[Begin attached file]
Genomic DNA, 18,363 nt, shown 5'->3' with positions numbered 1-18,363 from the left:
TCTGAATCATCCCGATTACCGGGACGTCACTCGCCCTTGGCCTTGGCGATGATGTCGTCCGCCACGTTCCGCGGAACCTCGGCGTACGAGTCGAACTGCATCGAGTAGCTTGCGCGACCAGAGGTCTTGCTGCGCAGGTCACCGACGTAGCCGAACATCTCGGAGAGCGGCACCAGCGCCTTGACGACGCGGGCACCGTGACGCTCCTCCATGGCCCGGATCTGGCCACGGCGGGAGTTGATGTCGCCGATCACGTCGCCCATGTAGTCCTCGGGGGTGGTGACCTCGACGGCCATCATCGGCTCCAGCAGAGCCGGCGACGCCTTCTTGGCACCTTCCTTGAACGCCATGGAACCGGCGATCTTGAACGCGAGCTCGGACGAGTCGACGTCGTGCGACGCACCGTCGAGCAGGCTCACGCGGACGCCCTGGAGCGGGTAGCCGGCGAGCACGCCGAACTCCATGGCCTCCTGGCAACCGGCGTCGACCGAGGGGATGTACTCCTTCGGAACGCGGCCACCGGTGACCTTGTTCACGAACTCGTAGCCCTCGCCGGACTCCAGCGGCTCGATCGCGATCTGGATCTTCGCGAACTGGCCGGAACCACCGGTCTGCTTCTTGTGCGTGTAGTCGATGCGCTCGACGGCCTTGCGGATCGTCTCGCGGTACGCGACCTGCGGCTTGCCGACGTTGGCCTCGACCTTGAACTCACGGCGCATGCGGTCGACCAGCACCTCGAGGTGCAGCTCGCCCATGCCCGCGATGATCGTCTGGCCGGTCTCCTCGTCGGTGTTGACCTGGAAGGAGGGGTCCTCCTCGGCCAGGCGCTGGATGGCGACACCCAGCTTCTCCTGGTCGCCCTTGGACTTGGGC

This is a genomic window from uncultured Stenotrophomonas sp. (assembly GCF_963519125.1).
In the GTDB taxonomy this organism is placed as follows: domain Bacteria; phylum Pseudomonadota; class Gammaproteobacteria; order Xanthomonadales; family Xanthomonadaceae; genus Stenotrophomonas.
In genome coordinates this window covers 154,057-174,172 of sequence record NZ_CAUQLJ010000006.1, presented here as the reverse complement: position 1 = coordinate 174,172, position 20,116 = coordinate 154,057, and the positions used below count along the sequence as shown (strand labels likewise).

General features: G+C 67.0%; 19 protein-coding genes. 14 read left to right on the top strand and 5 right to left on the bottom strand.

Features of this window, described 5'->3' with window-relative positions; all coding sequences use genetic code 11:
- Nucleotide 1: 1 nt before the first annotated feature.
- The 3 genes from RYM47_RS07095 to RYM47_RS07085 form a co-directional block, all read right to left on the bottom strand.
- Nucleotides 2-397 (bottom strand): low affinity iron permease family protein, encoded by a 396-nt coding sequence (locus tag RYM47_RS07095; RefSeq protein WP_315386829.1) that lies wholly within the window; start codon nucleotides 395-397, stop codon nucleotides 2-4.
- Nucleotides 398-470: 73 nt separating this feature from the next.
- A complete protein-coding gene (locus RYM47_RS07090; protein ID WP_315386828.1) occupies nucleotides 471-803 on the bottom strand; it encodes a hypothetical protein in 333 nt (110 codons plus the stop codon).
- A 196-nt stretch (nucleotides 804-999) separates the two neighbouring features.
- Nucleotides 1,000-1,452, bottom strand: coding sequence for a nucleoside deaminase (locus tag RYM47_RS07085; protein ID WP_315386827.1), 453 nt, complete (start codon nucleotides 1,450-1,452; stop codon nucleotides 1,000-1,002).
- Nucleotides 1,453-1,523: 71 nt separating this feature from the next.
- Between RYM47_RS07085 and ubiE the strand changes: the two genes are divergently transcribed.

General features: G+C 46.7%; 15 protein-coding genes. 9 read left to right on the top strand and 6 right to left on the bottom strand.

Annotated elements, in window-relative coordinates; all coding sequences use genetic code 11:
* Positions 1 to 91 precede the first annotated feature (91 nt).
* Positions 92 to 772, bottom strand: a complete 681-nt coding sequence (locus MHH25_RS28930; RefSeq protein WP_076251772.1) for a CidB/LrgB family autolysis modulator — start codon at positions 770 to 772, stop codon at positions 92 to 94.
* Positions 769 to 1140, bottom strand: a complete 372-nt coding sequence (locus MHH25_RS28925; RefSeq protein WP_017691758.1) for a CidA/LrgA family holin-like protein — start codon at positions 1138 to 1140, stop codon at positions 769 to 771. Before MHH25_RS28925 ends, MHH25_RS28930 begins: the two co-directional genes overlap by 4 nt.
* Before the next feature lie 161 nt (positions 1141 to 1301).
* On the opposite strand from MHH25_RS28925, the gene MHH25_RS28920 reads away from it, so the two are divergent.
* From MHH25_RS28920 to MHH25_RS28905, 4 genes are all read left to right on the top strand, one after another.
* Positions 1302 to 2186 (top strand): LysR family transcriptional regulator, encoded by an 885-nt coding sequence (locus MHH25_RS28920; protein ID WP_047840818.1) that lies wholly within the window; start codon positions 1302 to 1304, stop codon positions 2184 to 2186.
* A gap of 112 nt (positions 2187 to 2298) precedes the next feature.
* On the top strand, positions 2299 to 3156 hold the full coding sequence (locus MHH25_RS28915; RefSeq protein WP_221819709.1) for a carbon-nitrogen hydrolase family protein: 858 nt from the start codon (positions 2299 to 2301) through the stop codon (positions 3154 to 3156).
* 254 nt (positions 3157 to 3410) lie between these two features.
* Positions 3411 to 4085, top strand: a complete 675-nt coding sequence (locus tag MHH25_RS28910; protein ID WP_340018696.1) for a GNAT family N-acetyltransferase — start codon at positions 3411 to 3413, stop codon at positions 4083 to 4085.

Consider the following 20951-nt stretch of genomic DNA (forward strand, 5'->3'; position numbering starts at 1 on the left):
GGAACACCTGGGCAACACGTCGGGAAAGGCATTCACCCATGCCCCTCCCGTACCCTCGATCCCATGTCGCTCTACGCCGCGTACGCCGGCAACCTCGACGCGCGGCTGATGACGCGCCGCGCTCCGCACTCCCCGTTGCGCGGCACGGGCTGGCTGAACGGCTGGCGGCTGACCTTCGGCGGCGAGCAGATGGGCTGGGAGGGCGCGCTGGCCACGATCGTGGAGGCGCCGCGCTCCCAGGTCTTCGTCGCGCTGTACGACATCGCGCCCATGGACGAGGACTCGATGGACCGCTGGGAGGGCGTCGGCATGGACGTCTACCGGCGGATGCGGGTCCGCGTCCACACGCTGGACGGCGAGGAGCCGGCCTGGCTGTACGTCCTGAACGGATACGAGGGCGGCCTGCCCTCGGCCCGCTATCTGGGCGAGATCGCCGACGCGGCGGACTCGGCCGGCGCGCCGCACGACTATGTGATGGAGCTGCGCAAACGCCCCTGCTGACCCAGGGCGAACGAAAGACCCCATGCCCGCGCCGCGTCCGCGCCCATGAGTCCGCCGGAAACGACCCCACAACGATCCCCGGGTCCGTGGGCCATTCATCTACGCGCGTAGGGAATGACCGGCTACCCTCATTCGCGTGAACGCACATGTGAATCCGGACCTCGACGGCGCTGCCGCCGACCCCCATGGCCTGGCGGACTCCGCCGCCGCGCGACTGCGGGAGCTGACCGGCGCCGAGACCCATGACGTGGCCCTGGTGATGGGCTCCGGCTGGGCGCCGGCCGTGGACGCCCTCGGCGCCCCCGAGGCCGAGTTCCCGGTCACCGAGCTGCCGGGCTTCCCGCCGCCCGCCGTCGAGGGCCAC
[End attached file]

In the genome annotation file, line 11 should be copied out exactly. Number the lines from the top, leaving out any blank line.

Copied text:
- Nucleotides 398-470: 73 nt separating this feature from the next.